A B S T R A C T S
has been described in women with breast cancer and an
increasing number of other malignancies.
To study neurocognitive profile in older cancer
patients in a geriatric clinic
We conducted a retrospective cohort analysis,
of older adult patients evaluated at the Program for Healthy
Aging at MD Anderson Cancer Center from January 1, 2013
through March 31, 2015. Cognitive assessment was conducted
through personal and family interview, andMontreal cognitive
assessment (MoCA). Education and occupational history,
history of strokes, concussions and family history of dementia
and other risk factors were evaluated. Functional, physical,
nutritional, medication, social support, and comorbidity
assessment were conducted. Mood inventory was completed
using the personal health questionnaire (PHQ-9). Imaging
with computerized tomography and evaluation for potentially
reversible factors were appraised.
One hundred and ninety two patients underwent
geriatric assessment, age range 65–90 years. Mean age 78.3 ±
6.6 years. One hundred and twenty one cases had some degree
of neurocognitive deficit, with 64 patients (33.3%) presenting
major neurocognitive deficit (dementia), and 57 cases, minor
neurocognitive deficit (mild cognitive impairment -MCI)
(29.7%). Early stage dementia was evidenced in 35 cases
(54.7%), moderate stage in 24 (42.1%), and severe stage in
5 cases (7.8%). Although the prevalence of dementia was
similar to population estimates, MCI prevalence (29.7%) was
significantly higher comparing to MCI prevalence in the
general population for aged 70-79 years (5.8%), and there was
considerable underdiagnoses of cognitive impairment
Neurocognitive deficits (MCI and dementia)
are common in older adults with solid tumors and
hematologic malignancies. Identification and management of
these conditions is of great relevance in the course of cancer
Disclosure of interest:
Geriatric assessment, neurocognitive deficits
RESCUE GCS-F USE AS A MARKER OF SAFETY OF ANTI-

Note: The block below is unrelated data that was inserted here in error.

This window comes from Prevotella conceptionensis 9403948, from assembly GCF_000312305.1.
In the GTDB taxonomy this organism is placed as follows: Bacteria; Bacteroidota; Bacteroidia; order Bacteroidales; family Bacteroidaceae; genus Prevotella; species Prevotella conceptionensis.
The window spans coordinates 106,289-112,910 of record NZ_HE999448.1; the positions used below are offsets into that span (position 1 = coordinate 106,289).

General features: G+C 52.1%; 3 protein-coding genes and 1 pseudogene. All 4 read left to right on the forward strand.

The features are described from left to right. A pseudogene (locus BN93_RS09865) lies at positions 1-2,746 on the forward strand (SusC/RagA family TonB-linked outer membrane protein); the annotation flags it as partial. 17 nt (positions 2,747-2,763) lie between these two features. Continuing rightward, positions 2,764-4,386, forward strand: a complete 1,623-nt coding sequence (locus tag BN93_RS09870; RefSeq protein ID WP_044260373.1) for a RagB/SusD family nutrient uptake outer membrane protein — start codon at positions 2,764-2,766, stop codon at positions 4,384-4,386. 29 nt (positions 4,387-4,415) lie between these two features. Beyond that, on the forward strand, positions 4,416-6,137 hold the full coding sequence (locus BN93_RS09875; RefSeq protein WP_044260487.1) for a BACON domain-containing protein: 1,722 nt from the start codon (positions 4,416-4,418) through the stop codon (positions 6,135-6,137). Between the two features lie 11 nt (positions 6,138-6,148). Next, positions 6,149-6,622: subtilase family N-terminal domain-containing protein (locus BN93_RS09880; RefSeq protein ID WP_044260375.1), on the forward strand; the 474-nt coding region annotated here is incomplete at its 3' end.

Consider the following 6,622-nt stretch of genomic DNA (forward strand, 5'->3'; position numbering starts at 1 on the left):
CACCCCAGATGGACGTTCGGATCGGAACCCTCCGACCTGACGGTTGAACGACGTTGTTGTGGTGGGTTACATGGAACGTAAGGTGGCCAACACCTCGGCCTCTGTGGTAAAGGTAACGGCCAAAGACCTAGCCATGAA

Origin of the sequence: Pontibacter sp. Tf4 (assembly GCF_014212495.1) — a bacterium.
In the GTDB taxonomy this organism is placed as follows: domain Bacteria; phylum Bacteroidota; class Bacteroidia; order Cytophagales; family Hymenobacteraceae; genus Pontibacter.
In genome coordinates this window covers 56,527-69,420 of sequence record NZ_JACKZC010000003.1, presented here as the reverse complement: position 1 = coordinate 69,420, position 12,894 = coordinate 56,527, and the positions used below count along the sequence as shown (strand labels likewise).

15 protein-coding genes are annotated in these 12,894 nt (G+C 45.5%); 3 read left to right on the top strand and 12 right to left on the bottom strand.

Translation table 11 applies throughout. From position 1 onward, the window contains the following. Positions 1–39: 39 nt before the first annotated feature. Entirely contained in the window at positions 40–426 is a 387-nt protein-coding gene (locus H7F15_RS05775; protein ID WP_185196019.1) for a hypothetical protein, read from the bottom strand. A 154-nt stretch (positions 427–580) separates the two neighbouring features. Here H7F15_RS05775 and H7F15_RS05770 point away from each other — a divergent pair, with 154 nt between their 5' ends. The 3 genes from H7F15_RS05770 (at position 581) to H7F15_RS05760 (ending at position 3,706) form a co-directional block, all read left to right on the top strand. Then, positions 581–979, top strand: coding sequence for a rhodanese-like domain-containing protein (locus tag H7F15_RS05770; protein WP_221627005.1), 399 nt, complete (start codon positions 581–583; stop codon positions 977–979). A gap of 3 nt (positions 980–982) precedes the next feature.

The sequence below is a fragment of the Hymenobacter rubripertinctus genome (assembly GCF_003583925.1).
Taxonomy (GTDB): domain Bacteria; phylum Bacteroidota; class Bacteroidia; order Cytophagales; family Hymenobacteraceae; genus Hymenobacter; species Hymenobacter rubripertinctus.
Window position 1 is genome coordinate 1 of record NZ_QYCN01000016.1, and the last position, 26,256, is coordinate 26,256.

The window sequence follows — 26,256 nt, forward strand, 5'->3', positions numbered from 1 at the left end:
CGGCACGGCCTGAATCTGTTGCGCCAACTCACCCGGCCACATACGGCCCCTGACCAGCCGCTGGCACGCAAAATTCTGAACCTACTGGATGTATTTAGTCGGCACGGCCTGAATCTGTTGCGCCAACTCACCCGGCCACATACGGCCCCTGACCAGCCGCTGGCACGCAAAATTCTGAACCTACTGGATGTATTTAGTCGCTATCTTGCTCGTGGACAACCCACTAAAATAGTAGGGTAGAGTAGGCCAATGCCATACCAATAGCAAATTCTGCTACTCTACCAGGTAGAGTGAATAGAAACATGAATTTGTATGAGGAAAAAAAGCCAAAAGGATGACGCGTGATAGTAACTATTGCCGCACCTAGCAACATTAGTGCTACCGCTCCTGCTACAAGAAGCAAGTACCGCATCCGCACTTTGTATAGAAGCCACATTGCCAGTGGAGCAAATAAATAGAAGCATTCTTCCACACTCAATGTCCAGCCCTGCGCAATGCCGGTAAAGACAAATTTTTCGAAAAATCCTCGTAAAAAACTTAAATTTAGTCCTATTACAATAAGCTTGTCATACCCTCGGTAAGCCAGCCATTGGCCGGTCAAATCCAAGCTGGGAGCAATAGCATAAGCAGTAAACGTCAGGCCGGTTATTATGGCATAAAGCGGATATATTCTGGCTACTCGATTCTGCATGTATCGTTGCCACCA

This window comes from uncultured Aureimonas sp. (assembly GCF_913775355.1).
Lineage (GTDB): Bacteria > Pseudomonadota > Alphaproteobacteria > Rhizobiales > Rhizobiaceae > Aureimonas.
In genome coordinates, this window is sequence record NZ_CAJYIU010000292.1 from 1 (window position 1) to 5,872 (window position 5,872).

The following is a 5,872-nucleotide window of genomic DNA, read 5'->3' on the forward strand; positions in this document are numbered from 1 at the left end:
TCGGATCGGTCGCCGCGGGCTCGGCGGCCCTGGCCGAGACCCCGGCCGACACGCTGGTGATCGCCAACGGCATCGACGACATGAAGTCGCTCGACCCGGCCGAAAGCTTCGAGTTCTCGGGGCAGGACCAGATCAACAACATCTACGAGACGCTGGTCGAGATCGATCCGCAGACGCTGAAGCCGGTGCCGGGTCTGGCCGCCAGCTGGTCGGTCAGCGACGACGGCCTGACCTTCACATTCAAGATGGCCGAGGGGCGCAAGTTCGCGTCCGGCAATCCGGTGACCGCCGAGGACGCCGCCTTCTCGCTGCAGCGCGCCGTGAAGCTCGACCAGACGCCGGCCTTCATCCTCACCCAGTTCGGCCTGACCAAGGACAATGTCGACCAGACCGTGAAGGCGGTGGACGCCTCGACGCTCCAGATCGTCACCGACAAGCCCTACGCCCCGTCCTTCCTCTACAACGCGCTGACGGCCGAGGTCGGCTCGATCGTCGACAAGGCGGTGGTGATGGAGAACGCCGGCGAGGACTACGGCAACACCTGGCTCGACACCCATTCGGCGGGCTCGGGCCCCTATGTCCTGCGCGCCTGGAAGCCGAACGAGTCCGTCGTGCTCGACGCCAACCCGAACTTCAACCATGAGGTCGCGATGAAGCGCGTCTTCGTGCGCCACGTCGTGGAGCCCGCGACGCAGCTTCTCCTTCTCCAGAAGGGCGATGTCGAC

CANCER TREATMENTS IN GERIATRIC PATIENTS IN
REGIONAL AND RURAL SOUTH AUSTRALIA
D. M. Poprawski
*, M. Buxton
Cancer Services, Country Health South Australia, Elizabeth Vale
Pharmacy, Country Health South Australia, Mt Gambier,
South Eastern (SE) South Australia (SA) has
a robust cancer service providing multidisciplinary medical
oncology care with visiting oncologist, nurse practitioner,
cancer care coordinator, and a team of chemotherapy nurses/
pharmacists. The regional and rural (R&R) cancer service is a
new concept in bringing care closer to home due to tyranny
of distance, trying to overcome the inequity of cancer care
access, and to drive cancer care outcome towardsmetropolitan
outcome gold-standards .
Oncogeriatric care is complex in oncological services, and
often is questioned as to its safety. There is an increasing
body of data , that while the geriatric population is having a
higher need for supportive care while undergoing anti-cancer
therapies, this can be safely administered in an outpatient
and community setting.
Febrile neutropenia is one of complications of anti-cancer
treatments, sometimes requiring stimulation of stem cells to
provide neutrophils via rescue doses of filgastrim (GCS-F) .
The need for rescue GCS-F can be seen as an indirect marker
of safety of anti-cancer provision in oncogeriatric pracice.
To review the use of GCS-F administration as
rescue medication in geriatric patients undergoing anti-
cancer treatments in SA’s regional and rural area, when
presenting with febrile neutropenia.
A retrospective clinical review of GCS-F use in
SE SA took place. All GCS-F usage was recorded by Pharmacy,
thus provided an easy pathway for finding patients. A period
between 1 May 2015 - 30 April 2016 was reviewed by checking
Pharmacy records, and casenotes for both Emergency
Department and Inpatient stay.
SA provides care to medical oncology patients,
with 2015 showing a 995 clinic consultations. Between 1 May
2015 - 30 April 2016, there were 919 verified protocols for
anti-cancer therapy, which included hormonal, supportive,
chemotherapy/targeted and immunotherapy protocols. This
includes multiple therapies for a single patient being used.
483 protocols of the 919 total were for patients who made
the geriatric category of
65 yrs. The majority were in 2
groups: 65-69 years and 75-79 years, although all groups were
Over 12 months, there were 19 occasions for GCS-F
dispensing from pharmacy. This was for a total of 13 patients,
of which 6 (46%) were
65 years, or 9 presentations for GCS-F
dispensing. There were 9 (61%) medical oncology patients,
and 3 (23%) were
65 years. Others were 3 (23%) hematology
patients treated inmetropolitanhospitals, 1 (7%) with probably
myelodysplastic syndrome, and 2 (15%) renal patients.
Looking at the aim of this study, the GCS-F rescue therapy
administered to medical oncology patients amounted to
only 0.4% of total therapies given, and 0.8% of all geriatric
Geriatric population can safely receive anti-
cancer treatments in regional and rural area of SA. While
there is a risk of myelosuppression, the management of febrile
neutropenia requiring rescue GCS-F administration is rare.
 Fox P, Boyce A. Cancer Health Inequality Persists in Regional
and Remote Australia. MJA 2014;201(8):445-6.
 Balducci L, Carreca I. Supportive Care in the Older Cancer
Patient. Crit Rev Onol Hematol 2003;48(Suppl):S65-70.
 Australian Working Group. The Consensus Guidelines in
Management of Febrile Neutropenia in Cancer Patients.
Intern Med J 2011;41(Suppl.1):75-129.
Disclosure of interest:
Anticancer treatment, GCS-F/filgastrim, geriatric